Rodriguez mostly bores me. Oh sure, his El Mariachi was interesting, but did he have to go and remake his own picture and call it Desperado? Now we’ve got Once Upon A Time In Mexico, which probably should be called El Mariachi III, assuming you’ll consider for a moment calling the second installment El Mariachi II. Truth be told, Rodriguez considers his newest Desperado II. Are you still with me? And frankly, his From Dusk Till Dawn, a violent con men/quasi-western/contemporary vampire film also fits into the mix, or mold if you will. I think the latter has a terrific style and a looseness that works, but it walks the same road as the El Mariachi pictures. As a matter of record, Rodriguez is the same guy who made three versions of Spy Kids.

All in all, it really doesn’t matter, Once Upon A Time In Mexico proves that Rodriguez has run out of gas. The director has already over-worshipped at the altars of Peckinpah and Leone. I mean, come on, when does homage turn into plagiarism? And now he’s virtually looting his own imitations for a bloody display of surreal stuck-in-a-rut filmmaking. At least Rodriguez’s mentor, Quentin Tarantino had the good sense to stop making movies for a while because the ideas weren’t there. In Once Upon A Time In Mexico, we’re visited by the brooding man with no name who once had revenge in his heart. Antonio Banderas saunters through town knowing he’s got all manner of firepower in his guitar case. Salma Hayek, who thankfully doesn’t talk much in what amounts to a pointless cameo, plays the fetching female seemingly only because this kind of movie needs a fetching female. If my memory serves me correctly, the plot point involving her in this movie doesn’t seem to gibe with her plot point in Desperado. Let’s just say she was once Banderas’ love interest, and leave it at that.

Here’s the gist of the story: CIA agent Johnny Depp would like the president of Mexico dead. But, he doesn’t want him dead at the hands of an assassin. So he signs on the mysterious singing gunman (Banderas as El Mariachi) to kill the killer. There’s a drug lord played by Willem Dafoe who seems to be channeling Orson Welles’ idea of Mexican badness from his Touch of Evil. The overthrow of the Mexican government is at the center of the movie, but hyperventilating around the edges of this overwrought feature are all manner of characters (like a fascistic general), some friendly, some less so, who participate in the goings-on, and there are all manner of goings-on. The movie is like a maze without an exit. You want Cheech Marin? You got ‘im. You want Ruben Blades? You got him, too. You want Mickey Rourke? Oh yes, he’s here as well.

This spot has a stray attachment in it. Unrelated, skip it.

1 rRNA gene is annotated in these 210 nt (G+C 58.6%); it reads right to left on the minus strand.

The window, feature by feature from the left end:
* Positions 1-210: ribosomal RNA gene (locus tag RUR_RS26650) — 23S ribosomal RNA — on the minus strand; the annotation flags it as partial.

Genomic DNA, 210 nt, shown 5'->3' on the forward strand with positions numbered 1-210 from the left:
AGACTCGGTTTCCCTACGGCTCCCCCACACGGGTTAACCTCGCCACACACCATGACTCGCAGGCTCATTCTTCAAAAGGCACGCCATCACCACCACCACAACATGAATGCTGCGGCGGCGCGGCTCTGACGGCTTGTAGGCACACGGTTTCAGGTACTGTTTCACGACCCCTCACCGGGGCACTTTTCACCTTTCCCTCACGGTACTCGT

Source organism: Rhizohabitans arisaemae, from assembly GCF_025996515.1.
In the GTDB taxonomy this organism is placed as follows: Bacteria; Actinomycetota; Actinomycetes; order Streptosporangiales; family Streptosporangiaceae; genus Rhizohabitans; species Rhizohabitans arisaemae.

Rodriguez is a multitasking director. He does everything. And he does it in the comfort of his house outside Austin, Texas. No Hollywood excess for him, which proves that you don’t have to live in Los Angeles to make convoluted, violent, cinematic junk food. In addition to writing and directing this rehashed mishmash, he photographed the movie himself using high-definition video. He also produced it, wrote the familiar music (all hail Ennio Morriconi), and edited the picture, or, as it reads in the opening credits, “chopped” it. Fortunately, the film doesn’t look like a home movie, which is its saving grace. If you like your action gonzo, then this feature could be right up your alley. The blood flows and flows and flows. There are some truly indulgent action scenes, and I will attest that there is a visceral excitement to them. For a while. How many times can Rodriguez shatter images? As many times as he wants to, I guess. How many times can he lead the audience down one path and then disappear into one of the myriad subplots? Too often for me. I don’t mind incoherence if it’s coherent. Comic book fantasies are great in comic books. Rodriguez is all over the place because he’s bereft of ideas. My sense of El Mariachi and Desperado were that romance played an important role in their story lines. Revenge was sweet. All we’ve got now is slaughter for the sake of stylized slaughter.

The whole enterprise collapses into a jumble of conspiracy and danger with no way out except the front door of the movie theater. By Michael Calleri ALT Movie Editor

It seems that director-screenwriter Robert Rodriguez is going to keep making the same movie until he gets it just the way he wants it, or at least until no studio gives him money to rekindle the work of classical stylists like Sam Peckinpah or Sergio Leone.